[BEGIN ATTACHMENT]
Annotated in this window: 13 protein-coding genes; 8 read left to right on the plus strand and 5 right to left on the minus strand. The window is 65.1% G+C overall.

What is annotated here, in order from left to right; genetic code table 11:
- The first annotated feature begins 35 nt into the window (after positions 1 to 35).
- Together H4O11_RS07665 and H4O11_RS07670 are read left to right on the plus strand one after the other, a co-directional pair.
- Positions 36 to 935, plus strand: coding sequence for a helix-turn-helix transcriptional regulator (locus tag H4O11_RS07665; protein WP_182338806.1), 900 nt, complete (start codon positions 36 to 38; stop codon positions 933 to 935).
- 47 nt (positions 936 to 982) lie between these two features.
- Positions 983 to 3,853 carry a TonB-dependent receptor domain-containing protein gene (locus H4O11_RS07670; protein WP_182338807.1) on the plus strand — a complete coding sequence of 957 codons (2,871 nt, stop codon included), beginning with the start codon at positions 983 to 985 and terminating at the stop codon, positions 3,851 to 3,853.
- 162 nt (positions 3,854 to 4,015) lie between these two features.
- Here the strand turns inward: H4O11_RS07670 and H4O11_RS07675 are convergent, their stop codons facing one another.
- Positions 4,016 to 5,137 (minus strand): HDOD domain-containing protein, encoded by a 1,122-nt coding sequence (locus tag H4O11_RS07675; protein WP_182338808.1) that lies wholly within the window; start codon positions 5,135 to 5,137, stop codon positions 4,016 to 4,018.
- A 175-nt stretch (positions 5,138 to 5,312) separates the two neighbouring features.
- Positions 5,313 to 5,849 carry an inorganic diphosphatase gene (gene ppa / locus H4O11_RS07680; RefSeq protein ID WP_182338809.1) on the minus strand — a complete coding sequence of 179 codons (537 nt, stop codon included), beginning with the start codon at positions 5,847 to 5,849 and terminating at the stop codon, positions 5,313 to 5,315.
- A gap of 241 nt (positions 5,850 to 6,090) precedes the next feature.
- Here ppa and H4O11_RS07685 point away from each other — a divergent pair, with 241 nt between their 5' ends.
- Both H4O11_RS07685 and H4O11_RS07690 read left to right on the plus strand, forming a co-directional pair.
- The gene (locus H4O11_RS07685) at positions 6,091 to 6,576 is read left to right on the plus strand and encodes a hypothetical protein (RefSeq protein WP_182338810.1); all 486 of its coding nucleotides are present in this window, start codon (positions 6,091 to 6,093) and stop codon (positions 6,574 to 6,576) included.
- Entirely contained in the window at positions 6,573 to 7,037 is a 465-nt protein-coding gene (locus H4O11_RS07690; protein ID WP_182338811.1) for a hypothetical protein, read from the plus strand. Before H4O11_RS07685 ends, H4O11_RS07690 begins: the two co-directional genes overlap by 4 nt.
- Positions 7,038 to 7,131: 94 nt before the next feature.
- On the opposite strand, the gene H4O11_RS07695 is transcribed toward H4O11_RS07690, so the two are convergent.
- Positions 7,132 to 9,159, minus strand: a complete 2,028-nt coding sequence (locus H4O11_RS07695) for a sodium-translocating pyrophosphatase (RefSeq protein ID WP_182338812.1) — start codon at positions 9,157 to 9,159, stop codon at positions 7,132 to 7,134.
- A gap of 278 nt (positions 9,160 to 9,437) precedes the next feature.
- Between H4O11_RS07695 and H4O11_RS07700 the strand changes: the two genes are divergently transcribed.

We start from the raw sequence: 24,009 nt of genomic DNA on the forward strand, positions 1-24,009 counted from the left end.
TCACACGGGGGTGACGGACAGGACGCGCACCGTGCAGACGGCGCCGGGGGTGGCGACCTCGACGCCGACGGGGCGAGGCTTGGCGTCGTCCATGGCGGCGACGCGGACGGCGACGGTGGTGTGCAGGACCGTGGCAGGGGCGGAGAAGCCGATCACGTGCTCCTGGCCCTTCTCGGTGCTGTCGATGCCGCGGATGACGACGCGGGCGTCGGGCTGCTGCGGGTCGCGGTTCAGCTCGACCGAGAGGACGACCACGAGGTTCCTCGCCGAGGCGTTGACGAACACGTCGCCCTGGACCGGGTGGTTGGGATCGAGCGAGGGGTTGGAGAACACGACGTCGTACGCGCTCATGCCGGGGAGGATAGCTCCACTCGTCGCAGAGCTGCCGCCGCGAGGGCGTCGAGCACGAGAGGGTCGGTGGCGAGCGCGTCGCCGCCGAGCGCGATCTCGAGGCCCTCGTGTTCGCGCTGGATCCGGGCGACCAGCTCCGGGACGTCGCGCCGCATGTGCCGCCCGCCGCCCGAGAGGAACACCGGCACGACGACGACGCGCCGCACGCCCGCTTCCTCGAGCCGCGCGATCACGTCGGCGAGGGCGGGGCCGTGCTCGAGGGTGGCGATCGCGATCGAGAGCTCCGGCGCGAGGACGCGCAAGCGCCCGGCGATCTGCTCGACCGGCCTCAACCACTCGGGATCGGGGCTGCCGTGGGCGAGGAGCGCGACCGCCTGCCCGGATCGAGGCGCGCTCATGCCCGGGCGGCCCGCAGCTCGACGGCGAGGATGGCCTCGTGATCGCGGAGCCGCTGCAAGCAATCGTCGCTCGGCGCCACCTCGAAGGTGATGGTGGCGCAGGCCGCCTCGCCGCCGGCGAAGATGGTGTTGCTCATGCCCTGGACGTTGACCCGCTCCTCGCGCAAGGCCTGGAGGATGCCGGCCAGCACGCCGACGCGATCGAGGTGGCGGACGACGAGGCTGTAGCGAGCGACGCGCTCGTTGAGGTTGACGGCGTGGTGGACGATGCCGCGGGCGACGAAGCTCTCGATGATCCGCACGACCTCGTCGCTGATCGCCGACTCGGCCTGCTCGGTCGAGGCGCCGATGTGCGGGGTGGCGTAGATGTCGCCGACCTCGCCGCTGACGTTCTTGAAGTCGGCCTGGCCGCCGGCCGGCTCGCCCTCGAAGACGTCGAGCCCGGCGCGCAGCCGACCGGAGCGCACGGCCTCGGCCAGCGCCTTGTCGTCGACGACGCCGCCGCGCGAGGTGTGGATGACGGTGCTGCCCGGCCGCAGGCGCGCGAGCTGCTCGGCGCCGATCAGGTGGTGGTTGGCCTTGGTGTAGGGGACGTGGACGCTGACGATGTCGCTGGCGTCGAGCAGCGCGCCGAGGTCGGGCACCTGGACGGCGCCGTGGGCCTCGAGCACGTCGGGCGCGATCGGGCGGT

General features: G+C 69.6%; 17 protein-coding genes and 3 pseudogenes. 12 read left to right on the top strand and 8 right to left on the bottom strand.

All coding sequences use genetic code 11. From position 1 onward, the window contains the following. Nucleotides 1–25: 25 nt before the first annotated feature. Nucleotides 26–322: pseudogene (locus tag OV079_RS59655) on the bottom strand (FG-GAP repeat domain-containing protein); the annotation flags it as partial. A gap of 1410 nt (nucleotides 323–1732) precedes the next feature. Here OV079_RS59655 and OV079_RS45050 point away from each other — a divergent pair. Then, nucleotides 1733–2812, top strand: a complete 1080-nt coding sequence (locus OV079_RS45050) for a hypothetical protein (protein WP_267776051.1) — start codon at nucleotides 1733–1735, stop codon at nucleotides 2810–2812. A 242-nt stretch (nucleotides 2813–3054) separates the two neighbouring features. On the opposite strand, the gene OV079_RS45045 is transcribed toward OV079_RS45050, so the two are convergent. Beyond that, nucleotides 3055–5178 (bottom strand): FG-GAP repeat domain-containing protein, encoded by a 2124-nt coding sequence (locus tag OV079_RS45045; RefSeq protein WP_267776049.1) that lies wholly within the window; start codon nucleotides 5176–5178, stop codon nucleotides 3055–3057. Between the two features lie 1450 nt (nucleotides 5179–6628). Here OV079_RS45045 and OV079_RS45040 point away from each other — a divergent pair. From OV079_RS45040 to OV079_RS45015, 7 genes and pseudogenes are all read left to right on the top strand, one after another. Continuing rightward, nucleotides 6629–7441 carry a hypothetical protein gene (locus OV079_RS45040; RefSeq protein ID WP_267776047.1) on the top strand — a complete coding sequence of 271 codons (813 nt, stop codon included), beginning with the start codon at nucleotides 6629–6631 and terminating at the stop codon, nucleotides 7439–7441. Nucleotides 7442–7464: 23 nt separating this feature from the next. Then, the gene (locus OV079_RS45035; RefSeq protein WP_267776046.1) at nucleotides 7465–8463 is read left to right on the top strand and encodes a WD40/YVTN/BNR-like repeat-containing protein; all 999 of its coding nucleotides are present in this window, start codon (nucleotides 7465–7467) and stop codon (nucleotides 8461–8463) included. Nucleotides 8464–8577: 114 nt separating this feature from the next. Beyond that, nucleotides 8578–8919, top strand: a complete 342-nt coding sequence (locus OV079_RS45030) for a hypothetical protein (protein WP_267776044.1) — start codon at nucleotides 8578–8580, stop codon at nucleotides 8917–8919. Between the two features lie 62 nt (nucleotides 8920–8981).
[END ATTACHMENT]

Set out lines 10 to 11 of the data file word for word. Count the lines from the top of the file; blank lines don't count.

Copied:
- Positions 4,016 to 5,137 (minus strand): HDOD domain-containing protein, encoded by a 1,122-nt coding sequence (locus tag H4O11_RS07675; protein WP_182338808.1) that lies wholly within the window; start codon positions 5,135 to 5,137, stop codon positions 4,016 to 4,018.
- A 175-nt stretch (positions 5,138 to 5,312) separates the two neighbouring features.